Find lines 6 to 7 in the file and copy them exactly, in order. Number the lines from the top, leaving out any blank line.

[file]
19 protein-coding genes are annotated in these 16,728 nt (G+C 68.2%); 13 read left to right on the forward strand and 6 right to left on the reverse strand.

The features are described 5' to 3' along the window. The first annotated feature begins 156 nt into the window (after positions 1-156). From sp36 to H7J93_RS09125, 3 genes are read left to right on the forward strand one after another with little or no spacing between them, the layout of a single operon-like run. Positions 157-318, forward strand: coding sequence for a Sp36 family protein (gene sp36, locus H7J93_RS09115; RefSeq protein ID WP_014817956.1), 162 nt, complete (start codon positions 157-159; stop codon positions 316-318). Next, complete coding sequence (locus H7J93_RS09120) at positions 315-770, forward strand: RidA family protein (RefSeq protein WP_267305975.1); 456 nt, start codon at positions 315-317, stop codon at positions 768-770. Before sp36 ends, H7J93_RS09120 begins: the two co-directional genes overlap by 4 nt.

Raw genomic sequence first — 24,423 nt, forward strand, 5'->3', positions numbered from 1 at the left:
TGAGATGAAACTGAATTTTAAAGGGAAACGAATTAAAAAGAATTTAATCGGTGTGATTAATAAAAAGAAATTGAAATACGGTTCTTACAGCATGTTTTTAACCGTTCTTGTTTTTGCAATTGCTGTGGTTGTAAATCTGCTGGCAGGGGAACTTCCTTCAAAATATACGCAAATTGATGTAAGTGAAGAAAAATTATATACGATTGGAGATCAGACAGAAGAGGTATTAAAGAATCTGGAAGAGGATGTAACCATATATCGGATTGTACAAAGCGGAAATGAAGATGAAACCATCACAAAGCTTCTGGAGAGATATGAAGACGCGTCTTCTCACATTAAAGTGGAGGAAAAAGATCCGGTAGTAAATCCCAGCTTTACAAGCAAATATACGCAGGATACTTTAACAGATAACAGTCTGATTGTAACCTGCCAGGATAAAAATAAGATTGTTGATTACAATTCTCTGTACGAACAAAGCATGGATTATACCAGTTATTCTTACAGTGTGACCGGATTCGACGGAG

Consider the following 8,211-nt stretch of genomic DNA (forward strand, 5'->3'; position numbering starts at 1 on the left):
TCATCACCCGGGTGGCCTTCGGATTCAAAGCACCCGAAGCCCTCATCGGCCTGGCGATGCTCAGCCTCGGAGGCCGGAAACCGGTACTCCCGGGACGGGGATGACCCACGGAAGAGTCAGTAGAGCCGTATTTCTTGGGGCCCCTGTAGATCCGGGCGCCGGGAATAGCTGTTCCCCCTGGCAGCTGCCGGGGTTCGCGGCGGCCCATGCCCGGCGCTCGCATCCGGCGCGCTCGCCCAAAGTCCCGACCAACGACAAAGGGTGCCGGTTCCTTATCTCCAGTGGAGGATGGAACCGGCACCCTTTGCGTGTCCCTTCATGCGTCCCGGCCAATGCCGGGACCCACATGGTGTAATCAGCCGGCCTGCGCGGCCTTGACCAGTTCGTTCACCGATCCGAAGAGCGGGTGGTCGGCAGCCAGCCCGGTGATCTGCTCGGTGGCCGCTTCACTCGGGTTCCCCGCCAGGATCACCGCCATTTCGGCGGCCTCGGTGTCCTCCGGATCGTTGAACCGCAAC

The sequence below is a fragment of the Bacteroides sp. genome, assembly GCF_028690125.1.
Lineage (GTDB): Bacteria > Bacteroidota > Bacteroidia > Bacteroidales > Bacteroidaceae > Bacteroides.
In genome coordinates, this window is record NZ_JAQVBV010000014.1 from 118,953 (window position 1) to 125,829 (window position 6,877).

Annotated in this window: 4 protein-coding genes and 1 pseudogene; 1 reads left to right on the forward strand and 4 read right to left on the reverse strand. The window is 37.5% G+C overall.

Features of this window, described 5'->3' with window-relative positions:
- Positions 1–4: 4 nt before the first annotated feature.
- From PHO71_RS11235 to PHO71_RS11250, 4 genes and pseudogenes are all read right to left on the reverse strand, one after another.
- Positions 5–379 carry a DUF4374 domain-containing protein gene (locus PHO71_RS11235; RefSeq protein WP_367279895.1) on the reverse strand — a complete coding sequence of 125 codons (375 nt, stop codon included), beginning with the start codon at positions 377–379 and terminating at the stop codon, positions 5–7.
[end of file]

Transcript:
TCATCACCCGGGTGGCCTTCGGATTCAAAGCACCCGAAGCCCTCATCGGCCTGGCGATGCTCAGCCTCGGAGGCCGGAAACCGGTACTCCCGGGACGGGGATGACCCACGGAAGAGTCAGTAGAGCCGTATTTCTTGGGGCCCCTGTAGATCCGGGCGCCGGGAATAGCTGTTCCCCCTGGCAGCTGCCGGGGTTCGCGGCGGCCCATGCCCGGCGCTCGCATCCGGCGCGCTCGCCCAAAGTCCCGACCAACGACAAAGGGTGCCGGTTCCTTATCTCCAGTGGAGGATGGAACCGGCACCCTTTGCGTGTCCCTTCATGCGTCCCGGCCAATGCCGGGACCCACATGGTGTAATCAGCCGGCCTGCGCGGCCTTGACCAGTTCGTTCACCGATCCGAAGAGCGGGTGGTCGGCAGCCAGCCCGGTGATCTGCTCGGTGGCCGCTTCACTCGGGTTCCCCGCCAGGATCACCGCCATTTCGGCGGCCTCGGTGTCCTCCGGATCGTTGAACCGCAAC

The sequence below is a fragment of the Bacteroides sp. genome, assembly GCF_028690125.1.